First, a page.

a) maritime spatial planning, building on existing EU initiatives with a strong maritime spatial planning dimension, including the Recommendation on Integrated Coastal Zone Management (ICZM) and the Marine Strategy Framework Directive (MSFD), the environmental pillar of the Integrated Maritime Policy.
b) integrated maritime surveillance
c) marine data collection and knowledge: in April 2009 the Commission launched a roadmap for a European Marine Observation and Data Network (EMODNET).
d) a European Marine and Maritime Research Strategy (adopted in September 2008 by the Commission).

Initiatives from the research community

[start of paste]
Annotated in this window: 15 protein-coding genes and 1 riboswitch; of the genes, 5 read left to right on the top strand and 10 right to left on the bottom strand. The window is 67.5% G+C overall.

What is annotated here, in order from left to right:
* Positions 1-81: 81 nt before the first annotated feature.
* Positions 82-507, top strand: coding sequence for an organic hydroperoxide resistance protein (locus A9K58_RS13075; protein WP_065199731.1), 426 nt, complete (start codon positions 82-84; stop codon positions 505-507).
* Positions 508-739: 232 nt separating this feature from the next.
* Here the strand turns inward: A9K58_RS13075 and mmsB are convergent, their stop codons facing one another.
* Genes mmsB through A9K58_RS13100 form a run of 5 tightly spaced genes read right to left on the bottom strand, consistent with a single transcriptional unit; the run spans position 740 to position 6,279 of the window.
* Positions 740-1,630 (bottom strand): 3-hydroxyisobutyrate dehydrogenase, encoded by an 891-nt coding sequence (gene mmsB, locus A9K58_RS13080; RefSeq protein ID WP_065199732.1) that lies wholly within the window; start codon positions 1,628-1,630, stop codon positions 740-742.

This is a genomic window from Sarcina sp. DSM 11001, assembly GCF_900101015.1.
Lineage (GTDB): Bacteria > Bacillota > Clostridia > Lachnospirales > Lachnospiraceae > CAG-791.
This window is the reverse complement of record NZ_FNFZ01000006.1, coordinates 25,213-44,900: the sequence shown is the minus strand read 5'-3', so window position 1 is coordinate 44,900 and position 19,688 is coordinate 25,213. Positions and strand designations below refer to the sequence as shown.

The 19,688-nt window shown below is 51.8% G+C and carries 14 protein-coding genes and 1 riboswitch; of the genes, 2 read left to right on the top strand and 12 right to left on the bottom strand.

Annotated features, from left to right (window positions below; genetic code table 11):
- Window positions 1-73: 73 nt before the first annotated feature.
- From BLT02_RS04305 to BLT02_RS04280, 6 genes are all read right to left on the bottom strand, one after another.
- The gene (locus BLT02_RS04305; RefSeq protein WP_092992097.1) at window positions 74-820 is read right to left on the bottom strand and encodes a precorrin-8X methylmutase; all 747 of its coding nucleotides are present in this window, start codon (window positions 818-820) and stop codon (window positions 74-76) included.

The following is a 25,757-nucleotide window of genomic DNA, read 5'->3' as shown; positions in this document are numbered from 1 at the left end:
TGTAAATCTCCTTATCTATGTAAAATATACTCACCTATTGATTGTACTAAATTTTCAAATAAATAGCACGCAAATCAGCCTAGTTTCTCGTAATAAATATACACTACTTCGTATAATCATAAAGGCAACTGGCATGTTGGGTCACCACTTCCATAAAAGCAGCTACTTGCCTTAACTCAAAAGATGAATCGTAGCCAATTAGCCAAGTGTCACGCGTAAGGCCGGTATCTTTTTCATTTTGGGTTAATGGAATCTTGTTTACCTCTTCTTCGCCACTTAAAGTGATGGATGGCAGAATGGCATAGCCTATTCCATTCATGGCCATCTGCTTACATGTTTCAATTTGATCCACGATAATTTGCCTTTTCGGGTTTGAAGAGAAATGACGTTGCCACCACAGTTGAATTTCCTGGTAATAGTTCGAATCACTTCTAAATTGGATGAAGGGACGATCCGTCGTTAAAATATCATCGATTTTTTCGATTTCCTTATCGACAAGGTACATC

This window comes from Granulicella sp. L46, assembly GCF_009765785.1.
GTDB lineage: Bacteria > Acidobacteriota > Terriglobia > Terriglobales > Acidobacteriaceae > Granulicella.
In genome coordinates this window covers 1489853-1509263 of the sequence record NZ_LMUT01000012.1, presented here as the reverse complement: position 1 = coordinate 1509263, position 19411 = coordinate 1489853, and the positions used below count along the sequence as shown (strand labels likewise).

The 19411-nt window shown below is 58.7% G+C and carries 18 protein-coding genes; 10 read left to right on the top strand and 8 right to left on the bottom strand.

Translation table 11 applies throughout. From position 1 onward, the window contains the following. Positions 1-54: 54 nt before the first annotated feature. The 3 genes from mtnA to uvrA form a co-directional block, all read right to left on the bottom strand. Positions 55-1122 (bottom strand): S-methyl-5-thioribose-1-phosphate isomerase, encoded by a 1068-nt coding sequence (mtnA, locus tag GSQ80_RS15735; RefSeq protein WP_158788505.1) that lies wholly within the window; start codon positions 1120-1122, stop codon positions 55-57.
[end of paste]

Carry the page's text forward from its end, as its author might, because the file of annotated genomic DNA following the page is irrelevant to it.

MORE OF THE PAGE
The above policy development encouraged the science community to focus on the huge challenge of providing the necessary knowledge base for the emerging policies. Many scientists argue that our understanding of marine ecosystems is fundamentally insufficient: defining indicators and targets for a Good Environmental Status is a gamble, without a thorough understanding of the functioning of marine ecosystems. The European Coastal Action Plan, endorsed by 180 outstanding coastal and marine experts at the Paris Conference (ENCORA, 2007), advocated the creation of a European network of coastal observatories as an essential precondition for developing such understanding. The ENCORA project had brought the coastal research community together in 2005-‘08. When discussing ENCORA’s follow-up of in the light of emerging European policies, the Coastal & Marine Union (EUCC) proposed to bring all research and stakeholders networks together in a joint platform. In connection to the Maritime Policy Blue Book, the European Commission had announced the creation of a “Maritime Stakeholders Platform”. At the Littoral 2008 conference in Venice, 28 networks committed themselves to the creation of the Venice Platform. One of them was CPMR, representing many coastal regional authorities in Europe. This platform is intended to promote a constructive dialogue and sharing of experience, knowledge and information between the research community, regional and local authorities, the environmental NGO community, maritime industry networks, and leisure user associations; and to enter into a dialogue with European institutions in support of the EU Maritime Policy.